I bolted awake at 1:15am to a shrieking alarm. We were 50 miles south of the Grand Banks, in large seas, on passage from Newport, RI to Kinsale, Ireland. I ran upstairs to the pilot house and Jennifer, at the helm, just said “high bilge water.” Yuck. Better than fire but far from good news. I ran back down stairs to get to the engine room and, yes, conditions there certainly do warrant a high bilge water alarm. I hadn’t even stopped to put clothes on yet but in the short time between the alarm firing and me arriving in the engine room, the water had come up above the bilge and the port side engine pan that forms the walkway around the engine was already awash.
We have never really enjoyed crossing oceans, but neither do we hate them or find them scary. We mostly do it “to get to the other side” and to enjoy cruising different parts of the world, but never for the enjoyment of being as sea. Generally, crossing oceans is just work and rough conditions can be tiring but usually nothing more. This is the first time we’ve felt serious doubts and even felt a touch of fear, and considered turning back. The volume of water entering the boat was simply staggering. It’s amazing how alone you can feel when looking at the engine room floor awash, the water level climbing fast, while hundreds of miles from shore in difficult sea conditions.
We expected winds in the 20 kts ranges but we were seeing a steady 30 to 35 knots with the worst gust to 47 knots. This low was worse than predicted and sea state was unusually poor. The boat was just flying around as these large and very short period waves roll past. The boat was rolling over 20 degrees and sometimes got up over 25 degrees even with active stabilization. Pitch was ranging between 12 and 15 degrees and it is, by far, the worst of the two.
Still not dressed, I went back to the engine room looking for the leak. I couldn’t find any fitting or through-hull leaking in the engine room so I continued to search the lazarette. Water was pumping down the 2” Glendinning shore power cord retractor pipe at the aft starboard corner of the lazarette. As I watched I could actually see what appeared to be waves, where the flow was steady, but every few seconds, a massive amount gushed in with wave action or perhaps boat motion. It’s amazing how much water was getting in.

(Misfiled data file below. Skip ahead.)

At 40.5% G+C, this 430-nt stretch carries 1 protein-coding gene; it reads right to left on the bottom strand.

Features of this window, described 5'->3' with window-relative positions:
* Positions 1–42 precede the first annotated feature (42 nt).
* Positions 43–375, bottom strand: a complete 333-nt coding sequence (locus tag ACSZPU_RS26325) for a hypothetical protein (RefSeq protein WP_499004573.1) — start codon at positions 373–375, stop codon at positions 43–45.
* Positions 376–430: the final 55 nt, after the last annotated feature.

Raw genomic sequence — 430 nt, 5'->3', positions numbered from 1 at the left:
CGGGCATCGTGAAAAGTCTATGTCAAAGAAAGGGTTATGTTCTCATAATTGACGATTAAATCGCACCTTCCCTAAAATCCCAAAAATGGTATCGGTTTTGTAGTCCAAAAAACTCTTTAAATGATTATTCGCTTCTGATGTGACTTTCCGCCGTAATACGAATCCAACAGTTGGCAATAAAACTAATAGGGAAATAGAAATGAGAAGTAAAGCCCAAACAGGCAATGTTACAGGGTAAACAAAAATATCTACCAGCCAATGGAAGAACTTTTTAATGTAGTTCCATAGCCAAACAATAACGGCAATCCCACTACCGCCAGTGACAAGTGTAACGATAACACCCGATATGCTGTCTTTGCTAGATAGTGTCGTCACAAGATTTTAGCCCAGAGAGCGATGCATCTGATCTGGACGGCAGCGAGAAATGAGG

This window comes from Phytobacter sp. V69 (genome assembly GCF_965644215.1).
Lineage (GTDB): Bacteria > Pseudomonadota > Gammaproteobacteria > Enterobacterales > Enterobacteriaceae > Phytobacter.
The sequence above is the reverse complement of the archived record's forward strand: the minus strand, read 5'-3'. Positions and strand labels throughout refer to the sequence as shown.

We turned the boat 180 degrees in an effort to reduce the waves boarding the cockpit. Surprisingly, it didn’t seem to help much, but we left it that way for about thirty minutes. I threw on some clothes and a life jacket and worked my way carefully outside to the back of the cockpit to find the leak at the starboard rear cockpit locker with Jennifer keeping an eye on me from the salon. It was dark, cold, and when standing outside at water line level, the waves towered above the pilot house. From outside, I suspect the waves looked much bigger than they actually were. I was standing in around 6” of water but, periodically, waves rolled slowly over the transom soaking me and filling the cockpit to more than 12” of water. With a deck fuel bladder strapped down on the floor of the cockpit, I could only open the locker door three to four inches. Even that small opening is plenty to be able to see the water level at least 6” inside the locker and roughly equal to the water height in the cockpit where I’m standing.
The cockpit has seven scuppers to dump water out of the cockpit and walkway but the waves were rolling over the transom few minutes. Each brought in hundreds of gallons of water and soaked me while I worked at the transom trying to understand how the water is getting in. The deck drains become geysers when the waves hit so, rather than serving as drains, they are acting as cockpit fillers. The scuppers are designed to let water out efficiently and to slam shut when the water is higher on the other side. They do this reasonably well but water still sprays in the 7 scuppers and there is always a lot of water on the cockpit floor when we are in rough seas. As long as the water doesn’t find a way into the boat, having water in the cockpit is not an issue. I’ve seen the cockpit filled to the top and, the more full it is, the faster it dewaters. From my perspective, it’s a perfectly safe design. What doesn’t work well is the cockpit storage lockers have drains which, like all drains in rough seas, both allows water in and, if the water ever gets down below the height of the drain, it can let water out. This design just about guarantees the cabinet will be full of water when operating in rough conditions. I would prefer it stay dry but it’s not a disaster to have water in the storage locker unless it starts flowing into the boat below.